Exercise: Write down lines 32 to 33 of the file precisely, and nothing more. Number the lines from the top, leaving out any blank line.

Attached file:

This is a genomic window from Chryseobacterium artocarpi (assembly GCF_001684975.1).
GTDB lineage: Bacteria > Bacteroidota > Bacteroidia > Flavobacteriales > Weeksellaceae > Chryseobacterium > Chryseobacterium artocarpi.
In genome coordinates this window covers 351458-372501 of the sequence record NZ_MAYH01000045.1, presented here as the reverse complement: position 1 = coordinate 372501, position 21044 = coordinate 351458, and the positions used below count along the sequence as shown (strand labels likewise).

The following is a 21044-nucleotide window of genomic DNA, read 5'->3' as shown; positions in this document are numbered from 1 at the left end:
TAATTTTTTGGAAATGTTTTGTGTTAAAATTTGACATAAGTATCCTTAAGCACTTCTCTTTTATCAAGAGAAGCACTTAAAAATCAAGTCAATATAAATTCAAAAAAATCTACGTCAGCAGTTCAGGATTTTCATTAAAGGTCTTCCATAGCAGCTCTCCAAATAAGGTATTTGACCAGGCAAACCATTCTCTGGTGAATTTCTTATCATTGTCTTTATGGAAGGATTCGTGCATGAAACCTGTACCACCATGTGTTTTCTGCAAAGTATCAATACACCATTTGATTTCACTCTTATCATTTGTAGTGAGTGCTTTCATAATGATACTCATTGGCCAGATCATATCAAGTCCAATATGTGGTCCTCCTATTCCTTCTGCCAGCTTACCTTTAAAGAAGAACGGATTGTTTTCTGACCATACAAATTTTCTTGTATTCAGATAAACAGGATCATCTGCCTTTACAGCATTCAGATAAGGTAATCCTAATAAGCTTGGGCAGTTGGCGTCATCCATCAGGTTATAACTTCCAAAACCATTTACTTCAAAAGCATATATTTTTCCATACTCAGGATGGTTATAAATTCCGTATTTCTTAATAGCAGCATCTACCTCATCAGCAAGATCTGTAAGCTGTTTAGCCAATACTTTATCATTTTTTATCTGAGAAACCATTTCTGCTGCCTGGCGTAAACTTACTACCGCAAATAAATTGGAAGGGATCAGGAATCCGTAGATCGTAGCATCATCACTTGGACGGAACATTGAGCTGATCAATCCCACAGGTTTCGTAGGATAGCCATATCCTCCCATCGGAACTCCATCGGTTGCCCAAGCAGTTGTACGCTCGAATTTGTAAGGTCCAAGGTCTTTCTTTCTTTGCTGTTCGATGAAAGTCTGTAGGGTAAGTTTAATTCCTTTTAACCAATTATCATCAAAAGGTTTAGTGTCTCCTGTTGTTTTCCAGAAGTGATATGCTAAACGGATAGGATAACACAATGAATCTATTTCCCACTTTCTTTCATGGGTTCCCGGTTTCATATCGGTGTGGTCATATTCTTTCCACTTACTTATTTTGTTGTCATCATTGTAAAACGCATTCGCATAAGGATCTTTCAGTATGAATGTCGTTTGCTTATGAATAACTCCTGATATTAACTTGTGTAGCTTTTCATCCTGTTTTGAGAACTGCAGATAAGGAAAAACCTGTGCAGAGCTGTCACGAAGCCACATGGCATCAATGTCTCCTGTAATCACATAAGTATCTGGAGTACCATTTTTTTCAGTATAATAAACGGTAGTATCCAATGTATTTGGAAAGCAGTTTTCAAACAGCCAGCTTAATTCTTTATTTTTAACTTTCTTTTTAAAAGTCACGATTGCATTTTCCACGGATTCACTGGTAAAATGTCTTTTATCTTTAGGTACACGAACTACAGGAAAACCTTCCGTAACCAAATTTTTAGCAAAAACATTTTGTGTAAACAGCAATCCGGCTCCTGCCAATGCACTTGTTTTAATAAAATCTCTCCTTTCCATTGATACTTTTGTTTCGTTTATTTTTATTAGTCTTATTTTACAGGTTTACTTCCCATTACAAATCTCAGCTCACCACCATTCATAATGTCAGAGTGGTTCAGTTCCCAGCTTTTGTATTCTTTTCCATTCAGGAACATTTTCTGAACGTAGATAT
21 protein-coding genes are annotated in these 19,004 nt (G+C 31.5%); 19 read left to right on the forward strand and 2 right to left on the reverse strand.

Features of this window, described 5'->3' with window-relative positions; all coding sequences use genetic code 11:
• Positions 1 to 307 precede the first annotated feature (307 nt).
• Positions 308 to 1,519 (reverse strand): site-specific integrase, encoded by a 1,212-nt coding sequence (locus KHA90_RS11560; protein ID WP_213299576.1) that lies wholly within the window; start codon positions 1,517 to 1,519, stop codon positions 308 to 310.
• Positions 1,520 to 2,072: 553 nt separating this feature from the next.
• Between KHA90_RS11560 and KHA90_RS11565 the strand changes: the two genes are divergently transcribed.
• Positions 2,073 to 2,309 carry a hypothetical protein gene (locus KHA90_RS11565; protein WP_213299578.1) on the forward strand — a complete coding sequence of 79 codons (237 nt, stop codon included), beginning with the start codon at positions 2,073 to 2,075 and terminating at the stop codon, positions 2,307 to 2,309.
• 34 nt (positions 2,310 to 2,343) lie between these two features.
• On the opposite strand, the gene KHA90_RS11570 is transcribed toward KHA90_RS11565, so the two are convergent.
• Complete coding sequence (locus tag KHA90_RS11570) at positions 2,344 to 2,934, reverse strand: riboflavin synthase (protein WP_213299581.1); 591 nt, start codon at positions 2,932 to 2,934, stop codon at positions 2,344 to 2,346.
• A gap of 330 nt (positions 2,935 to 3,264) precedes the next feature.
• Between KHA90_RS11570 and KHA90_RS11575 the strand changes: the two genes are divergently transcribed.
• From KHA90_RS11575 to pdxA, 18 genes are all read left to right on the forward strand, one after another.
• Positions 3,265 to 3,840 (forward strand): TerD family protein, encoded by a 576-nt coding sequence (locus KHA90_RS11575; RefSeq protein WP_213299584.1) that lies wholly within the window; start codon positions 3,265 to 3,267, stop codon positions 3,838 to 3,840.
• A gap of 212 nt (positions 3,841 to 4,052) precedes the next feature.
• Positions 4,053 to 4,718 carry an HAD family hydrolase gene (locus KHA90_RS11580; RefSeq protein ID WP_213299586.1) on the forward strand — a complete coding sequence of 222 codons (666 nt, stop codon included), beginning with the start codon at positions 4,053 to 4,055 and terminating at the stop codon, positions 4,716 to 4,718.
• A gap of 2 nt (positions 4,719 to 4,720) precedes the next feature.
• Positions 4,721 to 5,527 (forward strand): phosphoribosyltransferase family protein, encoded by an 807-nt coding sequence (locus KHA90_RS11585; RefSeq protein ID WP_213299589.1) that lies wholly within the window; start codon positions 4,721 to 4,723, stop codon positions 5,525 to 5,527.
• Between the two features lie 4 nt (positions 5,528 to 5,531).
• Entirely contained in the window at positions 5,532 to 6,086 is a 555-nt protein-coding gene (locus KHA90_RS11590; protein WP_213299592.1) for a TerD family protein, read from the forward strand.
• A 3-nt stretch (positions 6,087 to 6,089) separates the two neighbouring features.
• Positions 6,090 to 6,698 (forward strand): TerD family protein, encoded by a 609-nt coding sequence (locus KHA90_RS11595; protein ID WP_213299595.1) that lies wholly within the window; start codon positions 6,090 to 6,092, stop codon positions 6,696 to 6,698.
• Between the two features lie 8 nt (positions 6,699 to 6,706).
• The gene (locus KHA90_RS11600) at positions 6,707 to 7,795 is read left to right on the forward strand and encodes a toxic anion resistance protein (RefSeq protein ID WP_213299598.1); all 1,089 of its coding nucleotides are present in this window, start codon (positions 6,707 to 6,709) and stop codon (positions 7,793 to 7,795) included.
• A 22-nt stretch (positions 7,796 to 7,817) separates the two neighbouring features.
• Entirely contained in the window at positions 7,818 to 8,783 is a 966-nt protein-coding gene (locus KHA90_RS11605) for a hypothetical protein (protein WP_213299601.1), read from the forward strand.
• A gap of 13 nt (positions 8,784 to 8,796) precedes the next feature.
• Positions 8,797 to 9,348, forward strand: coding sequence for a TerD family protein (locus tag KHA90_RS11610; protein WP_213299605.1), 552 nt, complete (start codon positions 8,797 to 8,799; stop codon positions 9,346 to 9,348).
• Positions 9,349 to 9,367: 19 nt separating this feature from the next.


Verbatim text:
• A gap of 13 nt (positions 8,784 to 8,796) precedes the next feature.
• Positions 8,797 to 9,348, forward strand: coding sequence for a TerD family protein (locus tag KHA90_RS11610; protein WP_213299605.1), 552 nt, complete (start codon positions 8,797 to 8,799; stop codon positions 9,346 to 9,348).